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Do you hear the electric fuel pump running? Do you hear a loud click when you first turn on the Key, if not the fuel shut off solenoid is not activating. This is controlled by one of the relays in the fuse panel. The other two relays control the Glow Plugs and the Starter. You should not have to crack the fuel lines at the injectors, the system is self bleeding. It will start and run very rough until it has purged the last air from the injectors. Unless the fuel is badly contaminated, seven years should not kill it, it will not be at its prime, but should not stop the machine from running. For your information I had to replace both my Glow Plug Relay and the Fuel Shut Off Solenoid Relay. They clicked when activated, but would not pass power. All three relays are the same and believe it or not, they were cheaper at the JD Dealer than the Auto Parts Store.
 

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Don't know if you did this already, but check the fuel level in the bowl with that has the filter. When the bowl is empty, like after changing the filter or draining off any water that collected. Don't start the engine until you see fuel completely fill the bowl. You do that by turning the key to the first notch and listen for the fuel pump clicking. If the line is clear from the tank to the bowl, you will see fuel filling the bowl. After that, the engine is ready to crank and start. There will still be a small amount of air to purge so the engine will run rough for a few seconds. That is the normal procedure assuming nothing else is wrong somewhere. Also, check to make sure the fuel shutoff petcock is in the on position. It is located on top of the bowl.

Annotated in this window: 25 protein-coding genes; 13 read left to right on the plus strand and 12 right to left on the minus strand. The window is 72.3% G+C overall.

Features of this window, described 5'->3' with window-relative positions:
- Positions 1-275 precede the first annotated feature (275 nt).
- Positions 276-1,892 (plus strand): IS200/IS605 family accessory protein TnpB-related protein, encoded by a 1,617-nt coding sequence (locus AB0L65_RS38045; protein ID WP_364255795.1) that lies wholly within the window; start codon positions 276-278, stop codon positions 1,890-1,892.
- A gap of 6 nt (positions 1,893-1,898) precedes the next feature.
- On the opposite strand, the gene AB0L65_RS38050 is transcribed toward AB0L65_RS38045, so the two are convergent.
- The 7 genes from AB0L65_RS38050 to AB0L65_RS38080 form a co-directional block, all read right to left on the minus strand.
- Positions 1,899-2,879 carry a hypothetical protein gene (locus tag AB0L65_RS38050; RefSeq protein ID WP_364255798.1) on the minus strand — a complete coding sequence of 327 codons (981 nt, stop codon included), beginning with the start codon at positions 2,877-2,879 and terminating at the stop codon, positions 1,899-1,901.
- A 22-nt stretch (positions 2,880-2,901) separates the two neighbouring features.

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That fuel tank has 7 year old fuel in it.
There might be more in your fuel tank than what you think....algae.
The tank and lines might need to be flushed out too.
 

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Discussion Starter · #13 ·
But lets stick with the basics for now.

1. New under floor fuel filter.

2. Patient cranking of the engine allowing the glow plugs to heat up each time.

3. Don't crank the engine more than 10 seconds at a time between giving the starter a break as you can over heat the starter if you just keep cranking it.

4. Also, even though the battery is new, make sure the efforts to start it aren't drawing the voltage down where it will make starting the tractor more challenging. Every glow plug heating cycle and every cranking attempt deplete some battery power.

If the tractor ran for several minutes, it consumed fuel which was in the injection system and likely fuel from the tank as well. The pump running and the injector pump return line to the fuel tank likely stirred up what was in the tank and led to the under floor filter being plugged. Keep in mind water is heavier than diesel and settles to the bottom first, which is where the under floor filter is located.............